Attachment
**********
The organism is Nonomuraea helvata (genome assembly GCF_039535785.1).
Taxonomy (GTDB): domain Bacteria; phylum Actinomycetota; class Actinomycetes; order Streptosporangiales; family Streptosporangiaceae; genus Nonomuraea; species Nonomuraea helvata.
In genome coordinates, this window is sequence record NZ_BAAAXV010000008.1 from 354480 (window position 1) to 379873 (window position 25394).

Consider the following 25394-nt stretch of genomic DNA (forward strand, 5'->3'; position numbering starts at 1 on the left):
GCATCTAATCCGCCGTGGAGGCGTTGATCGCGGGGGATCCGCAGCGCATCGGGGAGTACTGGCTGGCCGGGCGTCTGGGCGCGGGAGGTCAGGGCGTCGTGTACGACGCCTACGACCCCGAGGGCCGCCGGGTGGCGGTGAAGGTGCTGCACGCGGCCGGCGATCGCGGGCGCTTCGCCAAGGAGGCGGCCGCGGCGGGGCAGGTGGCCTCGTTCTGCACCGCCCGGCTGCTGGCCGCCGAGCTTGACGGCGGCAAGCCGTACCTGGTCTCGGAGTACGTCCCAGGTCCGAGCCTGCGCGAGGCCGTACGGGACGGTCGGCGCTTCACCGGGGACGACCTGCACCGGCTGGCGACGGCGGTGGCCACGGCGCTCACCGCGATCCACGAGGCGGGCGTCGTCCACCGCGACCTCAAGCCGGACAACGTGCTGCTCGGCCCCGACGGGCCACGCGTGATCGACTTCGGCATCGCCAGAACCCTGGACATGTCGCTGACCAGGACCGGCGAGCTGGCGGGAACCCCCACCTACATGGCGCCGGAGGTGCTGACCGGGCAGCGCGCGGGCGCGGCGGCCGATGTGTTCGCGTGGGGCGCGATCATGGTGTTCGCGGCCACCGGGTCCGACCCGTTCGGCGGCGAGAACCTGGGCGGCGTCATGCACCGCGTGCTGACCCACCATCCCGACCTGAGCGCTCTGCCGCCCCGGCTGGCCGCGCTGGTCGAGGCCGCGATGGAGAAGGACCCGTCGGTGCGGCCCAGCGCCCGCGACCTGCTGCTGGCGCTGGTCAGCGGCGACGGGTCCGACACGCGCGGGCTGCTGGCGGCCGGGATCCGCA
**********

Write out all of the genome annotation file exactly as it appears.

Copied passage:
The organism is Nonomuraea helvata (genome assembly GCF_039535785.1).
Taxonomy (GTDB): domain Bacteria; phylum Actinomycetota; class Actinomycetes; order Streptosporangiales; family Streptosporangiaceae; genus Nonomuraea; species Nonomuraea helvata.
In genome coordinates, this window is sequence record NZ_BAAAXV010000008.1 from 354480 (window position 1) to 379873 (window position 25394).

Consider the following 25394-nt stretch of genomic DNA (forward strand, 5'->3'; position numbering starts at 1 on the left):
GCATCTAATCCGCCGTGGAGGCGTTGATCGCGGGGGATCCGCAGCGCATCGGGGAGTACTGGCTGGCCGGGCGTCTGGGCGCGGGAGGTCAGGGCGTCGTGTACGACGCCTACGACCCCGAGGGCCGCCGGGTGGCGGTGAAGGTGCTGCACGCGGCCGGCGATCGCGGGCGCTTCGCCAAGGAGGCGGCCGCGGCGGGGCAGGTGGCCTCGTTCTGCACCGCCCGGCTGCTGGCCGCCGAGCTTGACGGCGGCAAGCCGTACCTGGTCTCGGAGTACGTCCCAGGTCCGAGCCTGCGCGAGGCCGTACGGGACGGTCGGCGCTTCACCGGGGACGACCTGCACCGGCTGGCGACGGCGGTGGCCACGGCGCTCACCGCGATCCACGAGGCGGGCGTCGTCCACCGCGACCTCAAGCCGGACAACGTGCTGCTCGGCCCCGACGGGCCACGCGTGATCGACTTCGGCATCGCCAGAACCCTGGACATGTCGCTGACCAGGACCGGCGAGCTGGCGGGAACCCCCACCTACATGGCGCCGGAGGTGCTGACCGGGCAGCGCGCGGGCGCGGCGGCCGATGTGTTCGCGTGGGGCGCGATCATGGTGTTCGCGGCCACCGGGTCCGACCCGTTCGGCGGCGAGAACCTGGGCGGCGTCATGCACCGCGTGCTGACCCACCATCCCGACCTGAGCGCTCTGCCGCCCCGGCTGGCCGCGCTGGTCGAGGCCGCGATGGAGAAGGACCCGTCGGTGCGGCCCAGCGCCCGCGACCTGCTGCTGGCGCTGGTCAGCGGCGACGGGTCCGACACGCGCGGGCTGCTGGCGGCCGGGATCCGCA